Uncertainty Phobia and Epistemic Forbearance in a Pandemic

In Anneli Jefferson, S. Orestis Palermos, Panos Paris & Jonathan Webber (eds.), Values and Virtues for a Challenging World. Cambridge University Press. pp. 271-291 (2022)
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In this chapter I show how challenges to our ability to tame the uncertainty of a pandemic leaves us vulnerable to uncertainty phobia. This is because not all the uncertainty that matters can be tamed by our knowledge of the relevant probabilities, contrary to what many believe. We are vulnerable because unrelievable wild uncertainty is a hard burden to bear, especially so when we must act in the face of it. The source of unrelievable wild uncertainty is that the nature of probability distributions matters for whether knowledge of them tames uncertainty. It matters because a warrant for the taming is provided by two theorems, but this warrant applies only to some kinds of probability distribution. Essentially, this is because the theorems are about what happens at a mathematical limit but real life never reaches the limit. Consequently, the warrant depends on how quickly the random processes producing the uncertainty converge towards their limit. If they are governed by one class of probability distributions, they converge quickly enough to possess the warrant. If they are governed by another class of probability distributions, they converge towards their limit too slowly and so do not possess that warrant. The random processes of pandemics involve the slow kind . Faced with such a burden, as we are in a pandemic, we are tempted to retreat into uncertainty phobia, leading to fixed definite opinions, precisely when the exercise of sound judgement to determine our responses requires our opinions to be hedged and mobile. Coping with a pandemic requires us to bear the burden of unrelievable wild uncertainty rather than give in to the temptation of uncertainty phobia. Pandemics require the virtue of epistemic forbearance.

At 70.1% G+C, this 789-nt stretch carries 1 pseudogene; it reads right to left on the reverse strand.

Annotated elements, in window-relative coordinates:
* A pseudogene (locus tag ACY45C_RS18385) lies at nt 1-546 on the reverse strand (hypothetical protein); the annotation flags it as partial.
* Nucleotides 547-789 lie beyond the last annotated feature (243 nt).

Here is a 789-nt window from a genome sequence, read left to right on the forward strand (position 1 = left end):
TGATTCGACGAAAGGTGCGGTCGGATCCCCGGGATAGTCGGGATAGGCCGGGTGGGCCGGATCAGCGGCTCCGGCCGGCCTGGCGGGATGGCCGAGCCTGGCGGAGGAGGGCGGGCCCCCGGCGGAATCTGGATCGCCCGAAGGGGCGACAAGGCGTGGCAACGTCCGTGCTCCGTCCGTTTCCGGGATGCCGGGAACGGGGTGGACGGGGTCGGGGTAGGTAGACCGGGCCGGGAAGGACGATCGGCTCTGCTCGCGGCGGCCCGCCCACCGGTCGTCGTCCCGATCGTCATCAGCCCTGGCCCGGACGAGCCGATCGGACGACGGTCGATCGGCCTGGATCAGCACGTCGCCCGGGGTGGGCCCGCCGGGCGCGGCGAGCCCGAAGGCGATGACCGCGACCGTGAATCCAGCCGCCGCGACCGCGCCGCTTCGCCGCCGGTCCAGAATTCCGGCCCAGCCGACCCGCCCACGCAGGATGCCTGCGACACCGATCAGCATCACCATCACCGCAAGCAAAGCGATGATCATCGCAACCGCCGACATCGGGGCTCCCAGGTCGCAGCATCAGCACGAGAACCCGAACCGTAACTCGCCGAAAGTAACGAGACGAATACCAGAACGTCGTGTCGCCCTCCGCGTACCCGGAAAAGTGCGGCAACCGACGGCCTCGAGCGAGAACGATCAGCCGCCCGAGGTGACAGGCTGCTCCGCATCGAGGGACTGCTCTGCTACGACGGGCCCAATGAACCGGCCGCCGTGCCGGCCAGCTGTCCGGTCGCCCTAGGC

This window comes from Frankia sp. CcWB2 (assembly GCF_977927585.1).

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Nicholas Shackel
Cardiff University


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